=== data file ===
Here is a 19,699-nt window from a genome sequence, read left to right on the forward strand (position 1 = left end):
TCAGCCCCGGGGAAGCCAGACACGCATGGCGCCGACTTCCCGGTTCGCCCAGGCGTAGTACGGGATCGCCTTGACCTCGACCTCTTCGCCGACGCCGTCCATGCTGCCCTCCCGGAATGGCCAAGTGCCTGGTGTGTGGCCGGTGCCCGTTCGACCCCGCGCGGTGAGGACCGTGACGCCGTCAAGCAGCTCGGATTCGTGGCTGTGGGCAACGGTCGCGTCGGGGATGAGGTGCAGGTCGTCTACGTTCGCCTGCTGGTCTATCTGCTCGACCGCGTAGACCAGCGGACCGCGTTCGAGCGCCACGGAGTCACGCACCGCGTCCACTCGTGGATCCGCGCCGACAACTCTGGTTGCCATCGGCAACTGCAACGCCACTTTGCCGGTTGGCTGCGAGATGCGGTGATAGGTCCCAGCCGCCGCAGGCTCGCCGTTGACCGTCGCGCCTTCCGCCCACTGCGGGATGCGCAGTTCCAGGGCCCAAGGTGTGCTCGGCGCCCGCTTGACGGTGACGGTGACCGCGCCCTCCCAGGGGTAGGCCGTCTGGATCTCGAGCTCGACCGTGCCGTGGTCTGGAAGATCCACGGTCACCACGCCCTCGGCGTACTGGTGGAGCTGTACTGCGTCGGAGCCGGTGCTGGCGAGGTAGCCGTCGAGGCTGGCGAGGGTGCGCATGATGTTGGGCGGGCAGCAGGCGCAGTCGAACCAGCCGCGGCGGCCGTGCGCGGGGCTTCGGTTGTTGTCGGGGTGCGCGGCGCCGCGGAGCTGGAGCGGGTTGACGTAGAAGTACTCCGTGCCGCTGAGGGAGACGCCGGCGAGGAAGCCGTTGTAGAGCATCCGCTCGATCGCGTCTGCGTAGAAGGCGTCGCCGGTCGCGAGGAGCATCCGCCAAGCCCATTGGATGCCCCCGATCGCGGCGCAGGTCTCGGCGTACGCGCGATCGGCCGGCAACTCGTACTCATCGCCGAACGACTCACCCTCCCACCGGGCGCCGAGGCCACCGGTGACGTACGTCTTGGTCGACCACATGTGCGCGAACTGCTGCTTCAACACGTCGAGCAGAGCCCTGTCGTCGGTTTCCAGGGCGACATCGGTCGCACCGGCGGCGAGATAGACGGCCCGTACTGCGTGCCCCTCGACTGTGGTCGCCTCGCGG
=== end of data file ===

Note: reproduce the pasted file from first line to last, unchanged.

Here is a 19,699-nt window from a genome sequence, read left to right on the forward strand (position 1 = left end):
TCAGCCCCGGGGAAGCCAGACACGCATGGCGCCGACTTCCCGGTTCGCCCAGGCGTAGTACGGGATCGCCTTGACCTCGACCTCTTCGCCGACGCCGTCCATGCTGCCCTCCCGGAATGGCCAAGTGCCTGGTGTGTGGCCGGTGCCCGTTCGACCCCGCGCGGTGAGGACCGTGACGCCGTCAAGCAGCTCGGATTCGTGGCTGTGGGCAACGGTCGCGTCGGGGATGAGGTGCAGGTCGTCTACGTTCGCCTGCTGGTCTATCTGCTCGACCGCGTAGACCAGCGGACCGCGTTCGAGCGCCACGGAGTCACGCACCGCGTCCACTCGTGGATCCGCGCCGACAACTCTGGTTGCCATCGGCAACTGCAACGCCACTTTGCCGGTTGGCTGCGAGATGCGGTGATAGGTCCCAGCCGCCGCAGGCTCGCCGTTGACCGTCGCGCCTTCCGCCCACTGCGGGATGCGCAGTTCCAGGGCCCAAGGTGTGCTCGGCGCCCGCTTGACGGTGACGGTGACCGCGCCCTCCCAGGGGTAGGCCGTCTGGATCTCGAGCTCGACCGTGCCGTGGTCTGGAAGATCCACGGTCACCACGCCCTCGGCGTACTGGTGGAGCTGTACTGCGTCGGAGCCGGTGCTGGCGAGGTAGCCGTCGAGGCTGGCGAGGGTGCGCATGATGTTGGGCGGGCAGCAGGCGCAGTCGAACCAGCCGCGGCGGCCGTGCGCGGGGCTTCGGTTGTTGTCGGGGTGCGCGGCGCCGCGGAGCTGGAGCGGGTTGACGTAGAAGTACTCCGTGCCGCTGAGGGAGACGCCGGCGAGGAAGCCGTTGTAGAGCATCCGCTCGATCGCGTCTGCGTAGAAGGCGTCGCCGGTCGCGAGGAGCATCCGCCAAGCCCATTGGATGCCCCCGATCGCGGCGCAGGTCTCGGCGTACGCGCGATCGGCCGGCAACTCGTACTCATCGCCGAACGACTCACCCTCCCACCGGGCGCCGAGGCCACCGGTGACGTACGTCTTGGTCGACCACATGTGCGCGAACTGCTGCTTCAACACGTCGAGCAGAGCCCTGTCGTCGGTTTCCAGGGCGACATCGGTCGCACCGGCGGCGAGATAGACGGCCCGTACTGCGTGCCCCTCGACTGTGGTCGCCTCGCGG